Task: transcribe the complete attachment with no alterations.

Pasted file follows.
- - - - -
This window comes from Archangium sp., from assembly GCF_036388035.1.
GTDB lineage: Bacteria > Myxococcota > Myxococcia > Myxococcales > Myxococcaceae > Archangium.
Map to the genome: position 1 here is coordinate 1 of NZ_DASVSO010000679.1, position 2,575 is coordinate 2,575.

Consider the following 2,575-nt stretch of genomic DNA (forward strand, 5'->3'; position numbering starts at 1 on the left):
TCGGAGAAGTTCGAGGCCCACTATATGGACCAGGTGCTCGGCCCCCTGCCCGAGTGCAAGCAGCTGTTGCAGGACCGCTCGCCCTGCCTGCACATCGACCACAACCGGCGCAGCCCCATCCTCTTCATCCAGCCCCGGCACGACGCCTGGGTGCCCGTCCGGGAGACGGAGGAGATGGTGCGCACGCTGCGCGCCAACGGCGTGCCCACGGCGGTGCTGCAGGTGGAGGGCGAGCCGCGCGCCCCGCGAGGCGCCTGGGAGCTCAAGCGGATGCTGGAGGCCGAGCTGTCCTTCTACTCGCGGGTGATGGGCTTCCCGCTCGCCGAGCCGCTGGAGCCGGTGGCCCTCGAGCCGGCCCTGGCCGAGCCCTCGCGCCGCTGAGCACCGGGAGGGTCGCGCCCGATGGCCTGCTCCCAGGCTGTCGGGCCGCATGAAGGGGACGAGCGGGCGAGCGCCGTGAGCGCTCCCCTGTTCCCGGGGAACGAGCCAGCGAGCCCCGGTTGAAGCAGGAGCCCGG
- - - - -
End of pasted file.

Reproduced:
This window comes from Archangium sp., from assembly GCF_036388035.1.
GTDB lineage: Bacteria > Myxococcota > Myxococcia > Myxococcales > Myxococcaceae > Archangium.
Map to the genome: position 1 here is coordinate 1 of NZ_DASVSO010000679.1, position 2,575 is coordinate 2,575.

Consider the following 2,575-nt stretch of genomic DNA (forward strand, 5'->3'; position numbering starts at 1 on the left):
TCGGAGAAGTTCGAGGCCCACTATATGGACCAGGTGCTCGGCCCCCTGCCCGAGTGCAAGCAGCTGTTGCAGGACCGCTCGCCCTGCCTGCACATCGACCACAACCGGCGCAGCCCCATCCTCTTCATCCAGCCCCGGCACGACGCCTGGGTGCCCGTCCGGGAGACGGAGGAGATGGTGCGCACGCTGCGCGCCAACGGCGTGCCCACGGCGGTGCTGCAGGTGGAGGGCGAGCCGCGCGCCCCGCGAGGCGCCTGGGAGCTCAAGCGGATGCTGGAGGCCGAGCTGTCCTTCTACTCGCGGGTGATGGGCTTCCCGCTCGCCGAGCCGCTGGAGCCGGTGGCCCTCGAGCCGGCCCTGGCCGAGCCCTCGCGCCGCTGAGCACCGGGAGGGTCGCGCCCGATGGCCTGCTCCCAGGCTGTCGGGCCGCATGAAGGGGACGAGCGGGCGAGCGCCGTGAGCGCTCCCCTGTTCCCGGGGAACGAGCCAGCGAGCCCCGGTTGAAGCAGGAGCCCGG